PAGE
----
I read about a baseball system from someone with a similar sounding name (could be the same guy) which operated on similar lines. He would pick a team that was much stronger than its opponent in an upcoming three game series (the baseball schedule works in series if you are unfamiliar with it) and the staking would be 1 point on the first game, and if it wins, the system had a winner. If it lost, then triple up on game two, and if that won, the system recorded a win. If bet 2 lost, then triple the stake again (triple because many baseball favourites start at 1.4 or less sometimes, and doubling just wouldn’t cut it) and hope for a win there. Not surprisingly the system had a high number of ‘system’ wins, but those bet threes would be too much for my liking.

Finally a comment from Mark Davies’ blog about Betfairs pricing structure, which makes perfect sense with regard to the Premium Charge:

The answer, of course, is that we price our product like any successful business venture: we charge the price that attracts the largest number of our target customer as we can, while extracting the best commercial return we can in exchange. Primark sell cheap clothes in both senses of the word; Armani sell at a premium to a specific type of customer. In Jim's terms, the Telegraph sells for £1 a copy; the Sun sells for 20p. They have different types of customer, and the arrival of the Sun brought a whole new set of people to newspaper readership. But having got them on board, if you now sold the Sun for the same price as you can sell the Telegraph, you wouldn't increase your profits five-fold; instead, you'd lose most of your customers.


Flutter F1 said...

Whilst I agree many of the trading blogs disappear because the owner hits a bad patch or comes to the realisation its god dam hard work, I think some do call it a day because it takes a lot of time to keep a blog going. So to get 100,000 hits is a great achievement! It not only means you must still be making profits but you somehow manage to find the time to keep posting. I’m after some tips - not the betting kind though. How do you find the time to bet, trade, keep statistics and post to the blog regularly?!?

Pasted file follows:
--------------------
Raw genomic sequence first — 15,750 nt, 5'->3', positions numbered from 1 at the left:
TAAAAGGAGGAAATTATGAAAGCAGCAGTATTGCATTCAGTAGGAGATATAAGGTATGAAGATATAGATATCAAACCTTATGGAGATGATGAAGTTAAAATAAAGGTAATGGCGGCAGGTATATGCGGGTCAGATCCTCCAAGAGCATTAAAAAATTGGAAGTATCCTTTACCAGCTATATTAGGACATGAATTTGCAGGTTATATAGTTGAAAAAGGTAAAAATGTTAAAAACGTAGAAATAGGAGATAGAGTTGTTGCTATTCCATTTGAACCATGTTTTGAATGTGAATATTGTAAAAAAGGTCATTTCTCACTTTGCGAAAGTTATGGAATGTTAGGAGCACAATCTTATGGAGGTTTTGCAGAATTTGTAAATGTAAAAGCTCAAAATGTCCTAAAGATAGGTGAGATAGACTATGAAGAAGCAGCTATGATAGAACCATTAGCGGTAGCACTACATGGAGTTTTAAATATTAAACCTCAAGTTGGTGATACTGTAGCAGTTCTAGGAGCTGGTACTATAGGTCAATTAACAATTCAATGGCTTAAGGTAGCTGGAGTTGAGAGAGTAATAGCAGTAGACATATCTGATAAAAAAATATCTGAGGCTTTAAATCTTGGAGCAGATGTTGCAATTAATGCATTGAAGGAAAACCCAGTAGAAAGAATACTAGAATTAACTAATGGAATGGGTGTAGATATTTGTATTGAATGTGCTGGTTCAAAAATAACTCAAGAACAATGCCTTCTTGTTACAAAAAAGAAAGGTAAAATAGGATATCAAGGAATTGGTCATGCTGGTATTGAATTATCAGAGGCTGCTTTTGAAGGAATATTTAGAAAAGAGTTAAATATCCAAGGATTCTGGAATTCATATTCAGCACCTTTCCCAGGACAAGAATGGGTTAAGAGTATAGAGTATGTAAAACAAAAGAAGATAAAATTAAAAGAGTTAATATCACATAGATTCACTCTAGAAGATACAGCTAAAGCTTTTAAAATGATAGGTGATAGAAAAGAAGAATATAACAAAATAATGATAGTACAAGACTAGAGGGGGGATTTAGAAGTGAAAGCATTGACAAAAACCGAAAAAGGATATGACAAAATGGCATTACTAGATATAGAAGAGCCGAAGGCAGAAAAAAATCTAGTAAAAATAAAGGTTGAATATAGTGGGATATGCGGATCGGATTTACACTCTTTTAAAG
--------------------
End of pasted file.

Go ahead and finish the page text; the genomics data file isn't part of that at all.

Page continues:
Edgehunters said...

Hi Cassini

Well done on achieving 100000 hits, but I think that the real congratulations is for consistently posting high quality and thought provoking material.

I am a new blogger and I do realise the work you must put into your blog on a day to day basis(it Knackers me) and I realise that to be able to do that for so long you must be driven by a passion for the whole sports investing spectrum of subjects.

Keep up the good work


Matt said...

While your comments regarding some blogs are no doubt true, it's something of a generlisation to say that trading blogs disappear when their owners hit a bad patch. I'm sure that is definitely not the case with many.

Personally, I have pretty much stopped posting because I don't want to spend the time writing it at the moment. I spend enough time online as it is, family and other things outside of this online life we seem to lead these days are more important. I'm still a profitable trader though.

No one wants to read a blog where the writer is half interested. Much better are those where the writer is dedicated and creative.

I find it much more interesting to read a few good quality blogs right now, rather than write myself... which is why I come here.

mully1 said...

Well done Cass on reaching the 100,000. That's quite a milestone!

Kokoooooooo said...

well done Cassini, that is a masterpiece, 100,000 hits amazing!

Keep up the good work.

Anonymous said...

You may have reached 100,000 hits but your blog offers no evidence that you have done it at a profit.